“I apologize if I stepped over some boundary. I won’t…I hope you have a peaceful evening at home.”

Khushi could feel tears prickling at the back of her eyes.

“I’m sorry, I’m just tired. I shouldn’t have snapped. That was uncalled for.”

“Don’t worry about it.” His quiet words seemed to echo around her dressing room long after he was gone.




Khushi had lied. It was 9 PM and she wasn’t even contemplating bed. After a day and a half of stilted awkwardness on the sets, she’d returned home miserable and restless. She’d tried apologizing to Arnav a couple more times since her mini-meltdown the previous day. He’d accepted her apology too, but a strained chill lingered. It was like that awful year post her one-night with Arnav all over again. And she hadn’t even gotten any sex out of the bargain.

No, Khushi, don’t even bring sex into this equation. It’s messy enough as it is.

Let’s be real, releasing the sexual tension would solve half the problems between you.

You don’t need a man to release sexual tension, FYI, Khushi. You have your own hand. And battery-operated aids.

Yeah, but you can’t really cuddle with yourself, post-orgasm.

Khushi stopped and slapped her forehead hard. She was talking to herself again. She’d truly regressed to her anxious teenage years. Perhaps decluttering her email would do what a thorough scrubbing out of her apartment and a hot shower hadn’t, and put her to sleep. She did hate looking through her mailbox with a passion.

All too soon her Macbook booted up and displayed her inbox. The number of unread emails was touching a thousand. And this after employing every spam filter known to man and getting her manager to go through her email every couple of days for anything that needed urgent attention.

She sighed. Perhaps email decluttering was not the best idea. If sexual frustration didn’t kill her, this task would.

She was about to log off when a single email received the day before caught her eye.

The subject heading was poorly drafted but the name MEHER MALIK in upper case glared at her. Curiosity getting the better of her, she opened it up. It was bloody writing to ask for her comments on the press release for Meher Malik’s new venture. For the briefest moment, she could hear the blood rushing in her ears.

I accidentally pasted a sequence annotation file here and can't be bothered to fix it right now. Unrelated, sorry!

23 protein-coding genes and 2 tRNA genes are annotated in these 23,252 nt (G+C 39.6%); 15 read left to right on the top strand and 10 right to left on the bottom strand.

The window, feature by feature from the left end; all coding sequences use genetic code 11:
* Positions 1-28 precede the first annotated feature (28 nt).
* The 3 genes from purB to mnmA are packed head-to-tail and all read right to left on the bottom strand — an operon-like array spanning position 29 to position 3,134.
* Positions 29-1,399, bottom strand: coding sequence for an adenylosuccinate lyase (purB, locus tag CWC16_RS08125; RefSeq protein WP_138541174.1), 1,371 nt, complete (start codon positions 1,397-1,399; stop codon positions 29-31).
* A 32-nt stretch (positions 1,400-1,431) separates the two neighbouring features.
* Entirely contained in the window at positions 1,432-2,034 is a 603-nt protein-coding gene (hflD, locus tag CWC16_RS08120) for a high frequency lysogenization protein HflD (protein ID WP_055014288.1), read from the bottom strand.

There could be only one reason tvchaska would ask for her comments on this. Surely, he had not…he would tell her, wouldn’t he?

She read the email once. Then again, brows scrunched up. This didn’t make any sense. The press release said Meher Malik had decided to launch two complete newcomers found through rigorous auditions.

But…Meher had been so adamant on having Arnav…

She read through more slowly this time. had somehow found out that Arnav had been in contention for this film (surprise, surprise) and was asking her to comment on the fact that he’d lost out to a newcomer!

Khushi sat back in a daze. He’d lost out on the role of a lifetime and hadn’t said a word! And she’d been so involved in her own petty feelings, she’d gone and upset him some more. That decided it. She could put aside her muddled feelings for one evening. Arnav needed her to be his friend right now, the way he’d been her friend all these days.




Arnav scowled at the persistently ringing doorbell. Was he not allowed one evening of peace in his own house even? Determined to give the late-night caller a piece of his mind, he put his book down and stalked to the door. A quick look through the peephole arrested his irritation at once and he ran his hand through his still-damp hair a couple of times before opening the door.

“Khushi? Is everything alright?”

She nodded, face as inscrutable as ever, walking into his apartment.

“I couldn’t seem to fall asleep after all, and I was wondering if that offer for dinner is still on? I’m a little hungry.”

God, she looked so simultaneously uncertain and hopeful, he would promise the world to her in a heartbeat.

“Of course. Although you won’t get anything fancy because you didn’t give me any notice and I don’t have any prep done. I was actually going to make do with a smoothie.”

Her eyes twinkled with mischief and her forlorn air fled. “Chalega. But I object to semi-cooked pasta.”

“HEY! You take that back! You ate two helpings of that pasta.”

“Only to spare your feelings.”

Resisting a strong urge to pull her into his arms and crush that cheeky grin against his mouth, he turned and led the way to his kitchen. The evening was suddenly looking up.




“You’ve yet to tell me about home. How’s everyone doing?”

Carefully surveying the contents of his liquor cabinet, Khushi took a moment to answer.